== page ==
This is pretty gay. (Matt McClain/ The Washington Post) This is pretty gay. (Matt McClain/The Washington Post)

The thoroughly awesome morning same-sex marriage advocates had is seeping a little more slowly into the opinions page than elsewhere on the site. News breaks but opinion and analysis move more slowly, or so we’ve managed to convince readers and bosses. It sometimes takes, unbelievably, HOURS for opinions to form themselves and get on the Web. The overwhelming “YAY!” heard ’round the Internet (the Internet being…the Internet, after all) took awhile to get to our page, but it got there.

The first few Post Opinions blogs to cover this could be summarized basically by a “YAY!” from Greg Sargent and a more muted “yay” from Eugene Robinson. Most everyone knows already where they stand on the same-sex marriage issue, so the first reactions were very joyful or very sad. PostScript scooped up these from Sargent’s “A whole new era for gay rights and human decency.”

republicans_are_vermin isn’t, as one might guess, all that tactful in victory:

On this day ten years ago, the Supreme Court held in Lawrence v. Texas that gay men and women have a constitutional right to have sex with one another.  Scalia’s dissenting opinion in that case was that this would lead to gay marriage. He was pretty angry about it. Scalia getting p-offed is the only reason (entertainment) to value his stay on the court.

bls2011 does some spiking of the football, too:

What a delight. On Twitter the DOMA hashtag is nearly 100% positive – a joyful celebration. And what a contrast. Today Democrats everywhere are celebrating their big victory with true happiness because it extends civil rights. Yesterday the GOP had to hide in shame because their “victory” eviscerated civil rights. If this doesn’t tell you which Party is on the right side of history, nothing does.

And even those not yaying at all are comfortable enough to joke about it:


So now that it’s legal, will you go by Greg Klein or will Ezra go by Ezra Sargent? Congratulations you two! Let me know where you’re registered and I’ll send a gift!


Now the pervs can marry their Alsatians.


LOL @ gay “marriage”…

And as time went on and people had a chance to read the Defense of Marriage Act ruling for themselves, context began to mute the immediate yays and unyays. People started thinking about what this means for other Supreme Court rulings:

pamelabrown53 is still distressed from yesterday:

As a gay, I should be swinging from the ceiling fans, yet after yesterday’s gutting of the [Voting Rights Act], I’m too upset to celebrate.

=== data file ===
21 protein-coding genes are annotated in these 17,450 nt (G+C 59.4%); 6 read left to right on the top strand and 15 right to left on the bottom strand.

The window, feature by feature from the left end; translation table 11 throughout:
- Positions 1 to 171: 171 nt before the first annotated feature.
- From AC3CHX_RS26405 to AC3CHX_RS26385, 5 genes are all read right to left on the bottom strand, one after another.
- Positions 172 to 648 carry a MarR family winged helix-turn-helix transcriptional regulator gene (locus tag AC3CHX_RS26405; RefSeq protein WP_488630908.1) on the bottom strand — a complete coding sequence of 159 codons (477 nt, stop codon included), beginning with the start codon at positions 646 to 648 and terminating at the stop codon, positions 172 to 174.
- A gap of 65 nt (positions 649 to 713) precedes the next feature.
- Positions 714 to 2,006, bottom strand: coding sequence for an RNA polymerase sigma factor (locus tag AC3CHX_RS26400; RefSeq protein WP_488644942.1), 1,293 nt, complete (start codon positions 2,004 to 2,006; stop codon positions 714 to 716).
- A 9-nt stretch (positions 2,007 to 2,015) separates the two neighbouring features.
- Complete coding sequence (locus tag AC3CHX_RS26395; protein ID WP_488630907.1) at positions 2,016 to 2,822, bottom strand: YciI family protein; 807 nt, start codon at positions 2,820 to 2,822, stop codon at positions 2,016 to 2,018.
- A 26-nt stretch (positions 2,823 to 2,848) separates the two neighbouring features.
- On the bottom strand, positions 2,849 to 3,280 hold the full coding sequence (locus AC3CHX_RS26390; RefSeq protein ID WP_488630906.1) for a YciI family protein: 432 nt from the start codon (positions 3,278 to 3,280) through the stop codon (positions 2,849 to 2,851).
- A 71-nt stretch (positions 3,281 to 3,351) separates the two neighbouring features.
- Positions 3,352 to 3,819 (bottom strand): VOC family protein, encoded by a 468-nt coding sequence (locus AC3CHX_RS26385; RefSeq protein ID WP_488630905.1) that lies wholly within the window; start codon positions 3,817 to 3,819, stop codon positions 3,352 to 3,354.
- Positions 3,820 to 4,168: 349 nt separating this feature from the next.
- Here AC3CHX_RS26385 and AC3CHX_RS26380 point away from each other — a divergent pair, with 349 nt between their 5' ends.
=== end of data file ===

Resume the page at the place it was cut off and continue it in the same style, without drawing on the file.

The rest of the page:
Realist201 sees an anti-federalist consistency:

Take today’s gay marriage decision, along with yesterday’s voting rights decision and now the power and control of the Federal Government is pushed WAYYYYY back to where it was supposed to be.

jayh63 sees a conservative decision for same-sex marriage:

Once again, a Republican (Justice Kennedy) has to bail out a Democratic President from a bad law his party passed and he signed. Kennedy wanted to do the same with Obamacare as his dissent called key provisions of the law unconstitutional. Kennedy seems to be consistent in his rulings. The same cannot be said of the Democratic Party.

And quarterback says defeat of DOMA is only a temporary setback for same-sex marriage opponents:

The bad news for the radicals: it doesn’t matter how many times Anthony Kennedy insult, maligns, and impugns us. People who still have courage, common sense and sanity aren’t going to cave. Truth can be suppressed for a time but not finally vanquished. The left will eventually reap a whirlwind.

As PostScript recalls her eighth grade civics classes, once a Supreme Court justice is sworn in, he or she has tenure for life. Judicial is the supposedly apolitical branch, not subject to elections or fearful of the whims of public mood. Yet they keep finding ways to interpret the 226-year-old document to find all sorts of rights for people the Founders didn’t recognize. They seem, incongruously, much more responsive to public opinion on this issue (which has only favored same-sex marriage rights since 2009ish) than the House of Representatives, with their two-year terms designed to keep them accountable to the electorate.

Anyway, to conclude: Today, gay means happy again.